Know when to get advice
When it comes to financial DIY, it’s not quite so straightforward. Often, the decision to take advice or go it alone comes down to factors such as your confidence, the complexity of the product and whether you’ve got the time to do the research. So looking at the main financial products – when is professional advice essential and when isn’t it?
Unless you have a vast amount of money or you really can’t be bothered, sorting your savings is something you can do yourself quite easily. Comparison websites, such as moneyfacts.co.uk and our own comparison tools take all the legwork out of the job, allowing you to specify the account you want and how much money you’ve got to put away.
Advice is more important when it comes to your pension, especially if you’re looking to transfer schemes or consolidate some existing pension pots. Working out whether it’s worth moving a scheme can be complex, as you need to take into consideration things like transfer values and future benefits.
There are times when you can do it yourself though. For example, if you’re after a simple stakeholder scheme to kickstart your pension, there’s not much difference between the providers and you can transfer easily if you want something more sophisticated later on.
Comparison websites mean it is possible to sort your mortgage out yourself, but it can be a long and sometimes stressful process so you might want to hand it over to an adviser.
As well as overseeing your application, they’ll be able to access deals you wouldn’t be able to get on your own. They also know which lenders are more likely to accept your business.
Taking out the right protection is important, especially as you might not realise you’ve got the wrong cover until you make a claim. So, although it’s possible to find the cheapest deals through comparison sites, an adviser will make sure you take out the protection you need. On top of this, because of the complexity of this area of the market, several insurers only deal through advisers. Going it alone would mean forfeiting the deals they offer.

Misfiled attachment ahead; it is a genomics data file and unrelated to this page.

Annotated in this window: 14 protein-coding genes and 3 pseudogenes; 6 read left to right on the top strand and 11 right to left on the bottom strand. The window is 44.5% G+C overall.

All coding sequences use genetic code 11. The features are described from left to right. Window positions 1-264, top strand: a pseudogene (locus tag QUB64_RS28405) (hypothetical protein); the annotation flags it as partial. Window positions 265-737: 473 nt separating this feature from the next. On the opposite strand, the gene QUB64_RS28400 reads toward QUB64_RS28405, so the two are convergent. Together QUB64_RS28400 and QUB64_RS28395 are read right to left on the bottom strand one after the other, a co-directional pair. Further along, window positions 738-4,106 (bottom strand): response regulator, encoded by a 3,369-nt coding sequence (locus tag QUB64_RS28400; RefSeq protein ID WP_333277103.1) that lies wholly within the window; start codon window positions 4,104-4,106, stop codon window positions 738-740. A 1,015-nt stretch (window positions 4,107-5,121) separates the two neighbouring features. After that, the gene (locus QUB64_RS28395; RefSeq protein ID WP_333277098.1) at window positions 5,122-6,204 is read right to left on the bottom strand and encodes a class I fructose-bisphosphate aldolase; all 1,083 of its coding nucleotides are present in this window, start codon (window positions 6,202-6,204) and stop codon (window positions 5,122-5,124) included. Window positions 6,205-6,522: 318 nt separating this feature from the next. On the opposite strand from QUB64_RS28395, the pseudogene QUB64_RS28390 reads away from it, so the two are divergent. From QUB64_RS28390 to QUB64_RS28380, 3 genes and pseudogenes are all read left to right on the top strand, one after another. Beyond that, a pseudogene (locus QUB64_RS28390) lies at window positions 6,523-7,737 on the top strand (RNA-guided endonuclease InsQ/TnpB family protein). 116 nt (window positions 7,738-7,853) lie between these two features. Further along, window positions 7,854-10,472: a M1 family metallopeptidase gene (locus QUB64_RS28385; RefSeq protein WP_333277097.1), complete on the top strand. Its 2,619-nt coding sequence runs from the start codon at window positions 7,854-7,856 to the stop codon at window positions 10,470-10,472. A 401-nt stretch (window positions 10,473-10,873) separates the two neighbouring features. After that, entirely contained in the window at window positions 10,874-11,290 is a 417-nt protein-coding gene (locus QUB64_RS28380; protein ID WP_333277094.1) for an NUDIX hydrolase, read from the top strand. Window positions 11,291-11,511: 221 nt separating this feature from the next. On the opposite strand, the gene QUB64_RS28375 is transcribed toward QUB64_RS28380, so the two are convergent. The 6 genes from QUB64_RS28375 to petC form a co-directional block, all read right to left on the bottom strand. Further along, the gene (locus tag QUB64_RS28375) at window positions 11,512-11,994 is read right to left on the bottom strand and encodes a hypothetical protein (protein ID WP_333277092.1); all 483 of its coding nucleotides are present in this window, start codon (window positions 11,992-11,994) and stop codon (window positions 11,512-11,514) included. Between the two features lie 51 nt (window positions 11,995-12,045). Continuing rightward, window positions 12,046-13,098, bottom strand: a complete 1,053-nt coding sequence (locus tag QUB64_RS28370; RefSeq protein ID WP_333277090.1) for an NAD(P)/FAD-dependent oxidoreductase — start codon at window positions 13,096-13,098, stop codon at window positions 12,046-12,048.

Whether or not you use an adviser to help construct a portfolio is a matter of confidence. Fund supermarkets and discount brokers provide loads of investment information to help you make your selections. On top of this, many have online tools that enable you to check your asset allocation and assess the risk in your portfolio.
But, while these are useful tools, if you’re an investment novice you might want someone to help you as you take your first steps. An adviser will make sure that investing is right for you then work out your risk profile and put together a suitable portfolio for your investment objectives.
A financial adviser who is not tied to any financial services company (such as a bank or insurance company) and is authorised by the Financial Services Authority (FSA). They can advise on financial products to suit your circumstances. All IFAs have to give consumers the choice of paying by fees or commission and have to explain which would best suit the customer in that particular instance. Also, if commission is paid either by the client or the financial service provider recommended by the IFA, the IFA must disclose what that commission is.